Morgan Stanley Blames ‘The Big Short’ For Investor Wariness On Subprime Auto Bonds
Morgan Stanley Blames 'The Big Short' For Investor Wariness On Subprime Auto Bonds
This is really just too delicious. After the banking industry got greedy, packaged (and repackaged, and repackaged) crappy subprime mortgages, got hosed by their greed, and got bailed out, they are now pointing the finger to Hollywood for investor wariness surrounding their new hot ticket item: subprime auto bonds.
READ MORE: Watch: 37-Minute ‘The Big Short’ Talk With Adam McKay, Steve Carell, Ryan Gosling, And Christian Bale
This week, analysts at Morgan Stanley cited “The Big Short” — Adam McKay‘s wildly entertaining look at the 2008 housing bubble, which took the banking industry thoroughly to task for pursuing profit at all costs — as one of the possible reasons folks might be resistant to these latest Asset-Backed Securities. Here’s what the financial services firm had to say (via Bloomberg):
However, concerns about growing recessionary risks – and perhaps even the popularity of the recent movie The Big Short – have motivated investors to investigate any potential source of weakness. Consumer sectors that involve large initial outlays, such as housing and autos, provide a natural place to start. Combine that with recent headlines from Fitch suggesting that delinquencies in some sectors of the auto ABS market have reached 20- year highs, and you get a target sector for investors’ concerns.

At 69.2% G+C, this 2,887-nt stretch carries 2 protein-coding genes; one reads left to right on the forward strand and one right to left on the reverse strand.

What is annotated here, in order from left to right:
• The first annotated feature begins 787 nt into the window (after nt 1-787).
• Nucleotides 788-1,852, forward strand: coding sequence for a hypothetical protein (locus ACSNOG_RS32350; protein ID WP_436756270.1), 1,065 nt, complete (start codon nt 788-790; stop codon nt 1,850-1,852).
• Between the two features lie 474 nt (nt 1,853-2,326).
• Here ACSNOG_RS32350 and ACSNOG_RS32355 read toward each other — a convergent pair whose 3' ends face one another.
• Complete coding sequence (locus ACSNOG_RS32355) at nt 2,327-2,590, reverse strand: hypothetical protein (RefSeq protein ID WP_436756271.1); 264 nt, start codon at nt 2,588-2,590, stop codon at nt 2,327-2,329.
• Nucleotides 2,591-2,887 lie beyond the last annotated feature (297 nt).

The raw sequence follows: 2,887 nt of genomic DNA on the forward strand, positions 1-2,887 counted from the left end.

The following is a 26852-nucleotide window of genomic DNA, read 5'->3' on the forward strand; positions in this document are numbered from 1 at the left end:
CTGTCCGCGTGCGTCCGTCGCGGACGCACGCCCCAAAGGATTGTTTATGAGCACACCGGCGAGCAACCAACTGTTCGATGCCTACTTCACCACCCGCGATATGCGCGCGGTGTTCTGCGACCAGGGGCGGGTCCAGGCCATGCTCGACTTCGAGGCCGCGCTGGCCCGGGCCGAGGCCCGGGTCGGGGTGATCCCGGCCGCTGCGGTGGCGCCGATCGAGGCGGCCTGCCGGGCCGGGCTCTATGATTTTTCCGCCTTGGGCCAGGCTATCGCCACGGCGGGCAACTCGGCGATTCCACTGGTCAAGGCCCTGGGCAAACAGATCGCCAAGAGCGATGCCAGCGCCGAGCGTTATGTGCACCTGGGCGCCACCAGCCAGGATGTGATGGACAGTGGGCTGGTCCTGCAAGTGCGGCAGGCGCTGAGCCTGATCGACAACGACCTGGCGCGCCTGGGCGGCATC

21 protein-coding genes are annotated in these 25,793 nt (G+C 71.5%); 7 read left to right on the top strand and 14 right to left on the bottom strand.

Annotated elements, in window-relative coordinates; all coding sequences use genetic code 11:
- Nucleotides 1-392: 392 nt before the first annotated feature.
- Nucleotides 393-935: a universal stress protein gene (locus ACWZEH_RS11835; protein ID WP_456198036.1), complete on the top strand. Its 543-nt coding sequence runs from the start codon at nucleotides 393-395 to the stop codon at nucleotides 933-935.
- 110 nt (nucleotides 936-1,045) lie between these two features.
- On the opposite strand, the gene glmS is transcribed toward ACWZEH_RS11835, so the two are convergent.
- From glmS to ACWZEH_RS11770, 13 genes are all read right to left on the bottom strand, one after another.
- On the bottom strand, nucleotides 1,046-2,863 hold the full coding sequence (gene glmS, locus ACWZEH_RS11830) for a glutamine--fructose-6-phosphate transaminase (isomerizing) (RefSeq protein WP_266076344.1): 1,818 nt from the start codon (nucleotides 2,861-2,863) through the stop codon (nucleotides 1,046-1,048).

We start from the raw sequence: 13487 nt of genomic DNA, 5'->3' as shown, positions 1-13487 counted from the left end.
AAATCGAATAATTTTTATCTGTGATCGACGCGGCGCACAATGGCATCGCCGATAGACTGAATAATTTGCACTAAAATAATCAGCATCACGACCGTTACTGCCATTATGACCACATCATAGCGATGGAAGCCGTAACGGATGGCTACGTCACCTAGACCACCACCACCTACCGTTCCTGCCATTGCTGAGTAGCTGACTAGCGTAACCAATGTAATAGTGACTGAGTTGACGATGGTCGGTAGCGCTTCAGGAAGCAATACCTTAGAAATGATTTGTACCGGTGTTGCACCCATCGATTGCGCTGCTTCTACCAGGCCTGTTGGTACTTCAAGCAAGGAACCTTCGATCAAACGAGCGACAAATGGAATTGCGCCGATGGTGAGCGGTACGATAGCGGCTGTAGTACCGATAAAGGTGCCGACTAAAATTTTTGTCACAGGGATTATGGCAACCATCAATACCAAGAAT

Those concerns are not without merit, at least as far as delinquencies are concerned. It is interesting to highlight that as the housing market continues to heal from its post-crisis depths, mortgage delinquencies have been on a steady decline while auto delinquencies have been going in the opposite direction.
It’s astounding to watch Morgan Stanley walk so deftly around their own failures. And it’s easier to blame Hollywood I suppose that acknowledge that your subprime auto loans might not be so different than the subprime mortgages that were sold, and facing the same kind of precipitous pattern. But that the film is rattling anyone on Wall Street, even just a bit, is about as good a coda as you could ask for.
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